Comparisons in the Global Classroom

Dec 30, 2010

Americans performed abysmally in reading and math on the latest PISA, a standardized test administered to young students around the globe. By contrast, students from Shanghai outscored every other country even though this is their first time participating in the test. Speaking to The New York Times, Education Secretary Arne Duncan called the results 'a challenge to get better.'

international students

An Emerging Economic Power

The Program for International Student Assessment (PISA) has been administered every three years since 2000 to 15-year-old students around the globe. The test is overseen by the Organization for Economic Cooperation and Development (OECD), a group of the world's largest economic and industrial powers.

PISA measures literacy in math, reading and science, as well as problem-solving ability. The goal is to assess the core knowledge and skills that students have acquired by the time they're nearing the end of their compulsory education (in the U.S., that would be graduation from high school). The OECD contends that these skills are essential for 'full participation in society,' and that measuring them helps countries assess their development relative to other nations.

Shanghai, China


The results from the 2009 test were released earlier this month, and the top scorer took everyone by surprise. Although this was the first time they had participated, students from Shanghai outperformed everyone with a mean score of 556 in reading, 575 in science and 600 in math.

The tests are scored on a scale of 400-600, and second place countries in each category were still well behind the students from Shanghai: Korea scored 539 in reading, Finland scored 554 in science and Singapore scored 562 in math.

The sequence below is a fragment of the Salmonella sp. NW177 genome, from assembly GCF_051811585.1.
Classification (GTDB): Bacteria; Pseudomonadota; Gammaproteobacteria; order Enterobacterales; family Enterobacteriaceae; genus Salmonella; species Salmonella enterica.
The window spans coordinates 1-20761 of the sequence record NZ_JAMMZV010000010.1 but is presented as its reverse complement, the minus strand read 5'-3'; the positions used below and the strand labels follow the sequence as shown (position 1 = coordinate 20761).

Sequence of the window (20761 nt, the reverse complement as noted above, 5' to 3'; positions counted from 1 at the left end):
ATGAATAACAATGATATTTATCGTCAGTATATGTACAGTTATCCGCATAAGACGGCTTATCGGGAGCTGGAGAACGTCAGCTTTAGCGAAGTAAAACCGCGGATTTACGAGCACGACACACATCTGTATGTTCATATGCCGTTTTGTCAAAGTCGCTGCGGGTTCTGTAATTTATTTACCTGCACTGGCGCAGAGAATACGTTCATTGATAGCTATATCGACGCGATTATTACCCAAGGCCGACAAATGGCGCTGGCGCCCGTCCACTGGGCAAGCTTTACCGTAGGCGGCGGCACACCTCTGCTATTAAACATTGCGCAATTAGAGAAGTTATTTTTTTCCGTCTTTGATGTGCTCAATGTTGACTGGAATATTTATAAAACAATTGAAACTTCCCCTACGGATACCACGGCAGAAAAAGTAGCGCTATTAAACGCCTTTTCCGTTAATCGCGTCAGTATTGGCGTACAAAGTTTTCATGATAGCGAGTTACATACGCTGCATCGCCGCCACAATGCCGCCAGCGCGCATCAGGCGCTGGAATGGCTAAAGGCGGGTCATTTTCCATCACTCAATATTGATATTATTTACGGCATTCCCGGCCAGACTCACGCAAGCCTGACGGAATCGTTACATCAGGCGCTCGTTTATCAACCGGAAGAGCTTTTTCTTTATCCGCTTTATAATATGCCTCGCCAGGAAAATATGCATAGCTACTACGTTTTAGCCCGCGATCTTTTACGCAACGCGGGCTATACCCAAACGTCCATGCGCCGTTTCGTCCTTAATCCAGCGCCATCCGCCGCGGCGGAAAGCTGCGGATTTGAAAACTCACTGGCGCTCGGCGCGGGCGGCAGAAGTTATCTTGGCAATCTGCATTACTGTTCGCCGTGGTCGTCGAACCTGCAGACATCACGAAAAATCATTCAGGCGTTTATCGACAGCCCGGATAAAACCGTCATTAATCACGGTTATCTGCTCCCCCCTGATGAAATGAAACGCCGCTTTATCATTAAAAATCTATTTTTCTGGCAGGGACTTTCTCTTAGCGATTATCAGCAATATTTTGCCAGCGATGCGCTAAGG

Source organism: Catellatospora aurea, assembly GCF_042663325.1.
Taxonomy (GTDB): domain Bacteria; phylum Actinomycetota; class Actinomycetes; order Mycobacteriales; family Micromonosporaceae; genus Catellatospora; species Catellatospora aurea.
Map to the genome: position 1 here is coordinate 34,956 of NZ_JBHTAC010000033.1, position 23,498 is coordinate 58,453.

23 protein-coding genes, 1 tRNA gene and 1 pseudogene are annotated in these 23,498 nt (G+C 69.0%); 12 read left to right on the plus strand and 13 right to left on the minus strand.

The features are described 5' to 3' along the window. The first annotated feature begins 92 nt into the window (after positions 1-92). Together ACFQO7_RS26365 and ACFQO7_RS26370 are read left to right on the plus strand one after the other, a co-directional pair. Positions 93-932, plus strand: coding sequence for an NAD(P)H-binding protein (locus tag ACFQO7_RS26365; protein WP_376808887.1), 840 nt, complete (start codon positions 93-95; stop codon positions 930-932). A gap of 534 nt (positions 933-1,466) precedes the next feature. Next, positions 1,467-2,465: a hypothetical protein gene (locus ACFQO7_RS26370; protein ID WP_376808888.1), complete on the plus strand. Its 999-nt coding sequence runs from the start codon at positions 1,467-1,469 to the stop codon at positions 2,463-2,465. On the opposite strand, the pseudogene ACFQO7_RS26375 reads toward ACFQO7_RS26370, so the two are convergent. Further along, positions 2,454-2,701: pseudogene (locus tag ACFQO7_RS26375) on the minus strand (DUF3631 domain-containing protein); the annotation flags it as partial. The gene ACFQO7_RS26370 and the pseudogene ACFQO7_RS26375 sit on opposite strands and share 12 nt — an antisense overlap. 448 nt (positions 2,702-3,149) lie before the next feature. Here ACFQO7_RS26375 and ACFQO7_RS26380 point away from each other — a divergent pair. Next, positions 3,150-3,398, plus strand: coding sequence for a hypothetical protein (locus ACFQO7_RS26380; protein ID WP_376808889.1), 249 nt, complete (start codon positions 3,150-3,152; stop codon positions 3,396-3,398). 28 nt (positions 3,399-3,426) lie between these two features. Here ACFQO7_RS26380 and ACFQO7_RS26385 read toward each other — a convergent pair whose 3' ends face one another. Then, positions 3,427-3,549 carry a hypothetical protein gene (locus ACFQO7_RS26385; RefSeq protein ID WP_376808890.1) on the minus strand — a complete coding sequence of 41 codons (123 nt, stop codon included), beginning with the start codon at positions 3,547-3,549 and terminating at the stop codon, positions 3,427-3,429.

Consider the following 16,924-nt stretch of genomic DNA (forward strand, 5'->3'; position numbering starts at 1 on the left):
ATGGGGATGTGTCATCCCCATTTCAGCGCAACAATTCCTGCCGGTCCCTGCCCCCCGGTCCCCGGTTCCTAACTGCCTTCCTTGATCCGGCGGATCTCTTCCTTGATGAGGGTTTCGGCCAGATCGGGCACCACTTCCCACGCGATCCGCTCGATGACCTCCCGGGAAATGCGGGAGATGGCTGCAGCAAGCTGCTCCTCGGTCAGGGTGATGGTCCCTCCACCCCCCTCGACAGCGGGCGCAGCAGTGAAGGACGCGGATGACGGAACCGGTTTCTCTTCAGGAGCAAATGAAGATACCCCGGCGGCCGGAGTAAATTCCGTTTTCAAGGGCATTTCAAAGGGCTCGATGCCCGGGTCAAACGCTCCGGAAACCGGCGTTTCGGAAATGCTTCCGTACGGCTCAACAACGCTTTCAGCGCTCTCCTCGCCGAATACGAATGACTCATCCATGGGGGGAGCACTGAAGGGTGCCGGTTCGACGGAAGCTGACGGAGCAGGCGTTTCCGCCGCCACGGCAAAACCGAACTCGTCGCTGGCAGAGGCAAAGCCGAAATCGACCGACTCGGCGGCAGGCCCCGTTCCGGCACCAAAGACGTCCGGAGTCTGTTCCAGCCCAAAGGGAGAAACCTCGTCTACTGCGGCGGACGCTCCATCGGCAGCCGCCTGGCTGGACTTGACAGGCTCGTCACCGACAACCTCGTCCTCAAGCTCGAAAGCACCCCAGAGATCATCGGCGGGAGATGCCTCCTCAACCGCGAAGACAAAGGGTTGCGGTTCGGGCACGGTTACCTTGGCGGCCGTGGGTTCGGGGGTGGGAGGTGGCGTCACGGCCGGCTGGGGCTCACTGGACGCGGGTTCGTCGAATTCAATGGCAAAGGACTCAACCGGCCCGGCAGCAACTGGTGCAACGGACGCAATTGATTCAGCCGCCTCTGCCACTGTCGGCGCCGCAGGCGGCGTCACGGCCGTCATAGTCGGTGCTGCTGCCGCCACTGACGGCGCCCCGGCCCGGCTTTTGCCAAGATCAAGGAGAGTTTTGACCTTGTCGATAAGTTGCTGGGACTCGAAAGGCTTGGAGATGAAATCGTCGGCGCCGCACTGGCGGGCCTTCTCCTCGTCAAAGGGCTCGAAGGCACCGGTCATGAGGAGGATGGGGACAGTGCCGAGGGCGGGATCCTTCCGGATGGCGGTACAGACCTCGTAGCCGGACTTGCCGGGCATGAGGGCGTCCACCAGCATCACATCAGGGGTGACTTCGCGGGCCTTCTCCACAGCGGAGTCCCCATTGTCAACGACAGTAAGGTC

The scores from Shanghai are not seen as representative of all of China. The city is a major migration hub with a high proportion of universities that attract some of the top students in the country. But they do appear to reflect the importance of education in both Shanghai and the rest of the country. More emphasis is placed on teacher training and students generally spend a greater portion of their time on studying, as opposed to extracurricular activities.

And some experts think that this is a part of China's 'rapid modernization' that will quickly spread to the rest of the country's urban centers. In an interview with The New York Times, Chester E. Finn Jr., who served in the Department of Education under Ronald Reagan and has spent time in schools across China, commented, 'I've seen how relentless the Chinese are at accomplishing goals, and if they can do this in Shanghai in 2009, they can do it in 10 cities in 2019, and in 50 cities by 2029.'

american students

America 'Falls Behind'

American students, on the other hand, performed around or below the median score on all measures: 500 in reading, 487 in math and 502 in science. On a relative scale, that places U.S. students at about 15th in reading, 29th in math and 23rd in science.

Although there are obvious difficulties in using a standardized test to compare education outcomes in countries and cities of very different sizes, America's relatively poor performance on all three measures is a reminder that we are no longer the world's leader in education.

Speaking to The New York Times, Education Secretary Arne Duncan argued that, rather than debating the validity of the test, America's educators need to see the results as 'a wake-up call' and 'a challenge to get better.'

In a press conference, President Obama added that America is facing stiff economic competition from rising powers like India and China. In today's knowledge economy, it will be the countries with the most educated workforce that pull ahead. And right now, the president pointed out, 'America is falling behind.'

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